How To Break Up With A Friend

This originally appeared on The Daily Life. Republished here with permission.

As with romantic relationships, some friendships have a time limit on them.

In addition to warding off flu, bladder infections, and the death penalty (don’t ask), one of the very sound pieces of advice my mother used to give me was in regards to toxic friendships.

“Don’t let people steal your energy,” she used to say. “Don’t even let the echoes of them take anything away from you. When it’s time to walk away, be strong enough to do it.”

My mother believed that, as with romantic relationships, some friendships had a time limit on them. It was nobody’s fault; it’s just the way things are. But unlike love affairs (or perhaps a little too much like some of them), people tend to hold onto friendships out of the ill-advised view that they are meant to last forever.

Indeed, without the burden of romance and domestic obligation, it is easy to make them last forever. Unfortunately, we forget all too often that friendships require just as much nourishment as those relationships in which we spend significantly more time together (naked). Sometimes, the end of a friendship comes about organically.

Without realizing it, you begin to see each other less and less. Your former co-dependence gives way to weekly lunches and then the occasional burst of texts. One day, you realize that your previously devoted friendship has been reduced to circular conversations about how you really need to catch up.

Together, you decide on a time and declare that you can’t wait. Almost immediately, a small lump of dread begins to form in your stomach. When you finally meet, the two of you speak in voices that are slightly too loud and too high-pitched, each sentence punctuated by an upswing that frames everything as an overly enthusiastic question.

After a suitable length of time in which there have been one too many awkward pauses, you both make your excuses while passionately promising to do it again soon. And then you leave, relieved that it’s over and yet indescribably sad that this person with whom you shared so many laughs, tears, and formative times seems to be a stranger—a figment from a dream you can’t quite remember but will never quite forget.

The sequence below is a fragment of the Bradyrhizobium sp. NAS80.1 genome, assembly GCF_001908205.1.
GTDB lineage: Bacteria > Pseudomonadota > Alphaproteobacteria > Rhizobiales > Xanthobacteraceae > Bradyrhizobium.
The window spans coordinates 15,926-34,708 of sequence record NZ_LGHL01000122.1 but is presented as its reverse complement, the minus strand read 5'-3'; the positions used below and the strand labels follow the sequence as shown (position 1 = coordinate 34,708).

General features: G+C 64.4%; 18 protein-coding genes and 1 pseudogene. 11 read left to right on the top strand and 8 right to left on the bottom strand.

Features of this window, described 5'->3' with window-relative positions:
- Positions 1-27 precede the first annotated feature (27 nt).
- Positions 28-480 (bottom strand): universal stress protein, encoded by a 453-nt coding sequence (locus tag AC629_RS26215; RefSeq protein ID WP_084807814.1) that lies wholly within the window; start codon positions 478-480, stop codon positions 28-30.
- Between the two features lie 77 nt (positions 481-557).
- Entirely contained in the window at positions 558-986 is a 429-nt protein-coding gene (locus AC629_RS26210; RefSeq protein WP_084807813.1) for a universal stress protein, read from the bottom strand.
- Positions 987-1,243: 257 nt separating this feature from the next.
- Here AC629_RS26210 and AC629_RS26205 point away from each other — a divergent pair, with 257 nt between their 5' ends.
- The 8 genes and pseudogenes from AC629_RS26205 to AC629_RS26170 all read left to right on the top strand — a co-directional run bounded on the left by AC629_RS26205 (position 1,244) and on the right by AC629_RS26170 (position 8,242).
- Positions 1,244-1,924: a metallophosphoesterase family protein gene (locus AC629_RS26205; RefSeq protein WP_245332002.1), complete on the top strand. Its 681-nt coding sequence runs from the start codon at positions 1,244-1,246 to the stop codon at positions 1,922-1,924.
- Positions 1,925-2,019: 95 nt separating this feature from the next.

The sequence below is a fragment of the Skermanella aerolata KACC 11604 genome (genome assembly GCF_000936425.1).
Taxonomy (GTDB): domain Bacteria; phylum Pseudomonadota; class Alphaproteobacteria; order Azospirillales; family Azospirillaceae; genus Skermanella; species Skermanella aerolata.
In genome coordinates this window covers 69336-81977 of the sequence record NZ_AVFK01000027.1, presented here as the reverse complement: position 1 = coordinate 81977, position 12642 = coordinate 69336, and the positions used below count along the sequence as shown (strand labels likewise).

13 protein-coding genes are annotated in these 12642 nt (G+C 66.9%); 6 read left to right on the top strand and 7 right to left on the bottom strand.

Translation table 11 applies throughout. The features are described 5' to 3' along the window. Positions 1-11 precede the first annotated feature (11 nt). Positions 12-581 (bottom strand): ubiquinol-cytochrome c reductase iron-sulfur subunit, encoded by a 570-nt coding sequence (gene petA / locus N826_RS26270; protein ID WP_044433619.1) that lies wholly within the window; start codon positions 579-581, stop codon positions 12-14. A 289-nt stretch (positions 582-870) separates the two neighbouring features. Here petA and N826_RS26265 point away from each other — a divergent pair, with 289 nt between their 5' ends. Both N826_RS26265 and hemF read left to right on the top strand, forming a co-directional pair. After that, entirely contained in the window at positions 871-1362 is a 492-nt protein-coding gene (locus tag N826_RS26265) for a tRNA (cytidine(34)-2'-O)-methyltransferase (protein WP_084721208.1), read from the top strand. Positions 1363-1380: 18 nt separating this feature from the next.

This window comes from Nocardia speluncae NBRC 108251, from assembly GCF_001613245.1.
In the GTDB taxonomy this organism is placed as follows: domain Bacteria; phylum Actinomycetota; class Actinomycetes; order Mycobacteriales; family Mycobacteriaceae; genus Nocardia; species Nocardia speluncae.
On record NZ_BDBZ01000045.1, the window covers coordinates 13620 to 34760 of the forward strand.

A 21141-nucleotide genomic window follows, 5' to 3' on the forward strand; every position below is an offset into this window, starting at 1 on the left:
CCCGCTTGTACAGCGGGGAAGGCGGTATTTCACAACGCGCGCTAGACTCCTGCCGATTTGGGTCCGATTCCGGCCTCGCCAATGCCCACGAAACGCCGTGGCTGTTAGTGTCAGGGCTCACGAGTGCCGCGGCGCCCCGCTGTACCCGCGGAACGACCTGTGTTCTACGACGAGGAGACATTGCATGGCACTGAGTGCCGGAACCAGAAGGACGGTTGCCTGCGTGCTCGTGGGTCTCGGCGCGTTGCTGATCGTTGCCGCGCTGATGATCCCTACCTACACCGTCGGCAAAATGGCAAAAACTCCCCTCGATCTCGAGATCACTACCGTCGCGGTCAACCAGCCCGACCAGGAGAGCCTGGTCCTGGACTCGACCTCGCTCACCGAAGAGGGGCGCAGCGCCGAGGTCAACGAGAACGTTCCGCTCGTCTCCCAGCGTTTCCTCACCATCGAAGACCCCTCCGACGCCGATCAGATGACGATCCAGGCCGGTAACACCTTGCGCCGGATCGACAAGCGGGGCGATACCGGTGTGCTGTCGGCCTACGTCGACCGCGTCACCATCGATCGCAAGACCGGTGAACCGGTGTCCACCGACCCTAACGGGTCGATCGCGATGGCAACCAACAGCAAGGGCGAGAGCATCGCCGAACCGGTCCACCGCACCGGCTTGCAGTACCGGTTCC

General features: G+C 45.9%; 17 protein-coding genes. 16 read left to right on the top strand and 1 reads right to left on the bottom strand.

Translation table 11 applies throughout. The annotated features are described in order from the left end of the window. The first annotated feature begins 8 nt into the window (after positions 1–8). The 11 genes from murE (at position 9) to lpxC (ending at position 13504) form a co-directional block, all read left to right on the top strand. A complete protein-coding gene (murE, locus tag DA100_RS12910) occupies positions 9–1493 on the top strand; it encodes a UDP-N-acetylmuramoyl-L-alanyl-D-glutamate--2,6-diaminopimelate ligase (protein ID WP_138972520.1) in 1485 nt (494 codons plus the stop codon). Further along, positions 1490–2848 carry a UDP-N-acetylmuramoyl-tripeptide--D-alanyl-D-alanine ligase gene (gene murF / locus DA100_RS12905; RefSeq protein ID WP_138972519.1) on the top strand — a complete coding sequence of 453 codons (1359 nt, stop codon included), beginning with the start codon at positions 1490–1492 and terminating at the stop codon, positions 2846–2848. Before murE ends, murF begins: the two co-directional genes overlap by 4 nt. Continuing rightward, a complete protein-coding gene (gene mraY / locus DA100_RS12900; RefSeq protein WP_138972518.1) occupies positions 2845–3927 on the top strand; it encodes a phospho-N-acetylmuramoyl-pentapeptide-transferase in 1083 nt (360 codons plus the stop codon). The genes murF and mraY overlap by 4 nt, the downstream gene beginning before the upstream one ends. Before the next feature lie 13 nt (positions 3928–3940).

These are the friendships whose loss we cannot chart, for we were in the middle of it before we realized it had even begun.

But then there are the more damaging relationships—the toxic friendships, as my mother called them. The friendships that turn you into worse people, not better. They are the ones that damage your self-esteem or betray your trust. Perhaps most upsetting are the ones that manage to turn you into the supporting player in someone else’s life, rather than the protagonist in your own. We know how to break up with partners when the bad times have begun to outweigh the good—but how do we effectively break up with friends?

Sure, you could just stop seeing them. Unlike romantic partnerships, there’s no obligation to check in with a friend every day. But avoiding closure to them means you deny it also to yourself.

Leaving a friendship with no explanation gives you no opportunity to “speak your truth” to a person who has potentially harmed you and certainly diminished you in some way. All you’re doing is opening yourself up to what my mother warned against—those same people continuing to steal precious energy from you and turning it into a toxic sludge. Trust me, there have been many friendships I’ve walked away from without explanation that have continued to plague me.

The process of breaking up with a friend is really no different from breaking up with a partner. Outline the problems and detail why the relationship is no longer working for you. Accept whatever blame you may also have in the situation, but don’t let it change what you know in your heart to be the best course of action.

While you won’t be able to use that trusted old chestnut sprung on so many thwarted lovers (“I hope we can still be friends…”), you will be able to acknowledge and honor the good times while being adult enough to admit to each other that the time has come to move on.

Not all friendships are meant to last forever—but if you can use the opportunity of ending them to also put to rest long held resentments and grievances, both of you stand a chance of emerging from them unscathed, wiser, and yet still grateful for the memories that enriched your life rather than suffocated it.

There is no dignity in running around corners to hide from former friends or waiting for the opportunity of their name to be brought up so you can air (again) all the unresolved dirty laundry from your time together.

And that’s the other piece of advice my sage mother used to offer. “If you’re going to break up with someone, do it with integrity,” she said. “One day you may run into them on the street. And when that day comes, be certain that you can both look at each other, smile, and understand that it was a parting well made.”

Clementine Ford is a columnist for The Daily Life. You can follow her on Twitter here.

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